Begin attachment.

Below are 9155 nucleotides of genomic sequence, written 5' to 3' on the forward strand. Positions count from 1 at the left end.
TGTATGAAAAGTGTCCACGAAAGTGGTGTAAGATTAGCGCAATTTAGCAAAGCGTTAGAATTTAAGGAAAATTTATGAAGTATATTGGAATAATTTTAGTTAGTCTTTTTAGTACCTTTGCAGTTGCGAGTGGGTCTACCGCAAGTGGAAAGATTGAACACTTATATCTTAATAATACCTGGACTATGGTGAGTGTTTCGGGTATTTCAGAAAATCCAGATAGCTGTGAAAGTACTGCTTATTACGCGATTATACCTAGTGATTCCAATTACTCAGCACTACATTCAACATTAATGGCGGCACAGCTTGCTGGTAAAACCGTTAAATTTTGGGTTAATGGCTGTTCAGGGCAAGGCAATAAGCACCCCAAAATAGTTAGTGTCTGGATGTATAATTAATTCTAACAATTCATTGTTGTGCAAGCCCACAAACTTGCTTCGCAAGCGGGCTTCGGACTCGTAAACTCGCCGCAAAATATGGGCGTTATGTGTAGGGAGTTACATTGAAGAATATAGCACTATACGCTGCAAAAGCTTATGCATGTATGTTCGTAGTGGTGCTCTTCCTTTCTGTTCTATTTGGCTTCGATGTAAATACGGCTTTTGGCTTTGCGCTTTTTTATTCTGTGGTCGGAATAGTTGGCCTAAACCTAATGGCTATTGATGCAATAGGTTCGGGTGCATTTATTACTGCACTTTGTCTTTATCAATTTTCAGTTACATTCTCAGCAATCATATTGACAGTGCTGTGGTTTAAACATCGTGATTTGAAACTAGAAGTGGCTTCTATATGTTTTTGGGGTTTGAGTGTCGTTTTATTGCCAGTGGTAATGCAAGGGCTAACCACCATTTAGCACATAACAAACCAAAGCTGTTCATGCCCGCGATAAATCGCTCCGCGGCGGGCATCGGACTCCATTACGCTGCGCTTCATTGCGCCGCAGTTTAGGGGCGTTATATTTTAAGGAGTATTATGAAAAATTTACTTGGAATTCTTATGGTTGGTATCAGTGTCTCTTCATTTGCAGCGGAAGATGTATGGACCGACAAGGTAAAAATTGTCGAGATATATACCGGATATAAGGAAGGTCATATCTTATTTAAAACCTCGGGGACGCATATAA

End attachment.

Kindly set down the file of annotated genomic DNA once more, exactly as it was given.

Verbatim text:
Below are 9155 nucleotides of genomic sequence, written 5' to 3' on the forward strand. Positions count from 1 at the left end.
TGTATGAAAAGTGTCCACGAAAGTGGTGTAAGATTAGCGCAATTTAGCAAAGCGTTAGAATTTAAGGAAAATTTATGAAGTATATTGGAATAATTTTAGTTAGTCTTTTTAGTACCTTTGCAGTTGCGAGTGGGTCTACCGCAAGTGGAAAGATTGAACACTTATATCTTAATAATACCTGGACTATGGTGAGTGTTTCGGGTATTTCAGAAAATCCAGATAGCTGTGAAAGTACTGCTTATTACGCGATTATACCTAGTGATTCCAATTACTCAGCACTACATTCAACATTAATGGCGGCACAGCTTGCTGGTAAAACCGTTAAATTTTGGGTTAATGGCTGTTCAGGGCAAGGCAATAAGCACCCCAAAATAGTTAGTGTCTGGATGTATAATTAATTCTAACAATTCATTGTTGTGCAAGCCCACAAACTTGCTTCGCAAGCGGGCTTCGGACTCGTAAACTCGCCGCAAAATATGGGCGTTATGTGTAGGGAGTTACATTGAAGAATATAGCACTATACGCTGCAAAAGCTTATGCATGTATGTTCGTAGTGGTGCTCTTCCTTTCTGTTCTATTTGGCTTCGATGTAAATACGGCTTTTGGCTTTGCGCTTTTTTATTCTGTGGTCGGAATAGTTGGCCTAAACCTAATGGCTATTGATGCAATAGGTTCGGGTGCATTTATTACTGCACTTTGTCTTTATCAATTTTCAGTTACATTCTCAGCAATCATATTGACAGTGCTGTGGTTTAAACATCGTGATTTGAAACTAGAAGTGGCTTCTATATGTTTTTGGGGTTTGAGTGTCGTTTTATTGCCAGTGGTAATGCAAGGGCTAACCACCATTTAGCACATAACAAACCAAAGCTGTTCATGCCCGCGATAAATCGCTCCGCGGCGGGCATCGGACTCCATTACGCTGCGCTTCATTGCGCCGCAGTTTAGGGGCGTTATATTTTAAGGAGTATTATGAAAAATTTACTTGGAATTCTTATGGTTGGTATCAGTGTCTCTTCATTTGCAGCGGAAGATGTATGGACCGACAAGGTAAAAATTGTCGAGATATATACCGGATATAAGGAAGGTCATATCTTATTTAAAACCTCGGGGACGCATATAA